Travis Johnson | Penn State wrestling should move a dual to Bryce Jordan Center

February 3, 2013 

If you watched Friday’s epic showdown between the No. 1 Penn State and No. 3 Iowa wrestling teams on television — or if you were one of the brave few who trekked to Iowa City and took a seat surrounded by more than 15,000 rabid Hawkeyes fans — take a minute and close your eyes.

Imagine a similar atmosphere, where the guy next to you screaming, “What’s he doing on bottom, ref!?” is clad in blue and white.

Allow a few more moments where your imagination takes full control. Someone slaps high-fives with you as David Taylor finishes off a swift technical fall on a mat emblazoned with a Nittany Lion logo. Shortly thereafter, the arena announcer is drowned out by deafening bellows — “Ruuuuuuth!”

Minutes later, over 15,000 fans harmonize as the referee raises Ed Ruth’s hand following one of his cradles — “We are!”

It would be electric — an appreciative nod to a sport that thrives on this gladiatorial environment. It would be the right thing for Penn State to do — move a dual or two to the Bryce Jordan Center next season.

“We’re talking about that and thinking about it every year,” Penn State coach Cael Sanderson said. “As long as we continue to entertain and perform at high levels, I think our attendance will grow and that’s definitely something we have to consider.”

What are the hurdles?

1. Penn State would have to find a marquee opponent.

That might not be too difficult. The Nittany Lions’ schedule isn’t yet set. Although Iowa is not on it, things could be shifted around. Afterall, Friday’s dual was originally scheduled for Super Bowl Sunday, but was moved to Friday to accomodate a national TV audience and draw as much attention as possible. With the right pitch, maybe Sanderson and his crew could convince Tom Brands to bring his Hawkeyes up to the BJC for an exhibition to kick off the season? How about a home-and-home?

Remember when Penn State traveled to Stillwater, Okla., in 2007? Maybe the Cowboys would head up this way? Why not? Wrestling coaches are always talking about

growing the sport, right?

2. Penn State would have to pay a multi-thousand dollar rental fee to use the facility.

But profit would likely outweigh the cost in this scenario, especially if Penn State slightly raised the prices of its tickets for this match. You have to figure Penn State fans would pony up to spend $12 or even $15 for a ticket to watch a defending national championship squad battle one as vaunted as the Hawkeyes in the BJC. Nowadays, you would pay that kind of money to see a movie, and let’s face it — sometimes the movie sub-par. Penn State wrestling is not and tickets are only $8 apiece, and $6 if you are lucky enough to get season tickets.

Comparatively, Iowa sells its wrestling tickets for $10 each, except if you want to watch a marquee dual like the one that took place on Friday. Tickets for that were $15. Iowa charges the same price for duals against Ohio State and Iowa State. Oklahoma State tickets are $10 each and were $15 for the Cowboys’ dual against the Hawkeyes. Minnesota charges an Alexander Hamilton for each dual. Factor in that Penn State could sell more concessions in the wide BJC concourses than in the often overcrowded Rec Hall corridors and the dual could pay for itself and turn a profit.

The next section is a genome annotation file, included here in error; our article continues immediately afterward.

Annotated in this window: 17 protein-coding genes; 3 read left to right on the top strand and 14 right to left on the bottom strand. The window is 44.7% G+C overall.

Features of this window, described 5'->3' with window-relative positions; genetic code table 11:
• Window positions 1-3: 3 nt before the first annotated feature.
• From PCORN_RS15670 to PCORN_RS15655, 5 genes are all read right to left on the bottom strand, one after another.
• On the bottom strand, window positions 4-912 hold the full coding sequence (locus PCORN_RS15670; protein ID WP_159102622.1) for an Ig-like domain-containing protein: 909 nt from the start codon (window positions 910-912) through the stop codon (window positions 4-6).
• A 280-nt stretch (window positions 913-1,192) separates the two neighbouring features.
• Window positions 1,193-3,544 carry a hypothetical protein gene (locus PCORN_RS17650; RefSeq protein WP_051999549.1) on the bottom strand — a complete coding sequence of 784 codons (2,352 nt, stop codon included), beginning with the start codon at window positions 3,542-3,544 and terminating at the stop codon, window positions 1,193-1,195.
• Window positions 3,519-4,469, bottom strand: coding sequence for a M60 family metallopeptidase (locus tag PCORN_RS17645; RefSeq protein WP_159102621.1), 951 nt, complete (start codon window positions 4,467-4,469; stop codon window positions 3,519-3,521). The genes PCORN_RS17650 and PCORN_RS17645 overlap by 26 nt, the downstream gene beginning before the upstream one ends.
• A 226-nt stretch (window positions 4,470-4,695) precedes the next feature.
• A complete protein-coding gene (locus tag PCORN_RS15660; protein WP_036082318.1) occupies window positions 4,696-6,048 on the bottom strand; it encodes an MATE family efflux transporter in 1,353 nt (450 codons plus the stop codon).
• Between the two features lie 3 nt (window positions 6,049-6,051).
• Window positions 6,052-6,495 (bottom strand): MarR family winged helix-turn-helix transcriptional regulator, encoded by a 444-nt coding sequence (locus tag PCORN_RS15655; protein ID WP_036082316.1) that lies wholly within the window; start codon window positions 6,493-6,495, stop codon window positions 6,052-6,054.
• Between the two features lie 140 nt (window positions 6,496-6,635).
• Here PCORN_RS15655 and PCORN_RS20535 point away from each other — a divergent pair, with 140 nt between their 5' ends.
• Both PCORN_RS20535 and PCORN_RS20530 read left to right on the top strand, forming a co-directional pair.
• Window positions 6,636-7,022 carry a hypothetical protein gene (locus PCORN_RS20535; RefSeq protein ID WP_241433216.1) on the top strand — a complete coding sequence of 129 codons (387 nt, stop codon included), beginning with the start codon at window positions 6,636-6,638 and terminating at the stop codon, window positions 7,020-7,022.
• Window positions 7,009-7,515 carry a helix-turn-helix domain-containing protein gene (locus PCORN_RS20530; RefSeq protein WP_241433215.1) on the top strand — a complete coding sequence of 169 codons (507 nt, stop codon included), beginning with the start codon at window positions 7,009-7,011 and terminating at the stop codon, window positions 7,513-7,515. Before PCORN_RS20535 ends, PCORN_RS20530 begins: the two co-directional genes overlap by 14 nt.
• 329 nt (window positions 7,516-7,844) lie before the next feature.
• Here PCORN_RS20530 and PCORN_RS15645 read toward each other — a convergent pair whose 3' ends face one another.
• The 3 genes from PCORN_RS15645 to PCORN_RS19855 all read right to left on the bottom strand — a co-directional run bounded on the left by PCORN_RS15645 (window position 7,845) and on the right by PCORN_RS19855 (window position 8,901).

3. Rec Hall has character that the BJC can’t replicate.

There’s no doubt the little old building on the corner of Curtin and Burrowes has its charm. Ironically, some Penn State basketball fans continue to propose a reverse idea — move basketball games back to Rec Hall — due to the building’s mystique. At Rec Hall, fans are right on top of the athletes and although it has its open spaces, gets quite loud and rowdy in its own right. It’s a short walk for the Nittany Lions from their practice facility — the Lorenzo Wrestling Complex — to the Rec Hall mats. Sure, this is convenient, but Rec Hall wouldn’t lose it’s primary draw all season. Remember, this is a one or two-dual move.

4. Would the fans come?

Consider that the two-time defending national champions have sold out every dual at Rec Hall for the last two seasons now. We’re talking 6,000-plus showing up for cakewalk duals against teams like West Virginia (6,078) and Bloomsburg (6,059). This season, 6,353 packed Rec Hall to watch Penn State batter Michigan State. If you get to a Rec Hall dual early enough, you’ll see plenty of fans disappointed when they can’t hit up a scalper in time and can’t get in for a dual against an Iowa (6,796 last season) or Ohio State (6,728 last season).

In reality, you wouldn’t know until the opening whistle, but with the star power this team has coupled with the star power of an Iowa, Oklahoma State or Ohio State, I wouldn’t bet against an announced attendance between 13,000-15,000. Don’t count out the resolve of a program’s fans to live up to the others’ passionate displays. It was near zero degrees in Iowa on Friday. That didn’t discourage Hawkeyes fans.

“We definitely want to make progress as a program,” Sanderson said. “If that’s the future, time will tell.”

But next season presents a perfect opportunity. It’d be a crying shame if Penn State let a chance to send Taylor and Ruth to the mat in front of nearly 15,000 strong slip away. After all, both will be seniors and are the faces of the Penn State wrestling program. They finished first and second in the Hodge Trophy voting and have a combined four losses to on their collegiate resumes.

The truth is, the time is now. Hopefully, I’ll see you in the BJC next winter.

Travis Johnson covers Penn State wrestling for the Centre Daily Times. Follow him on Twitter @traviswjohnson_.

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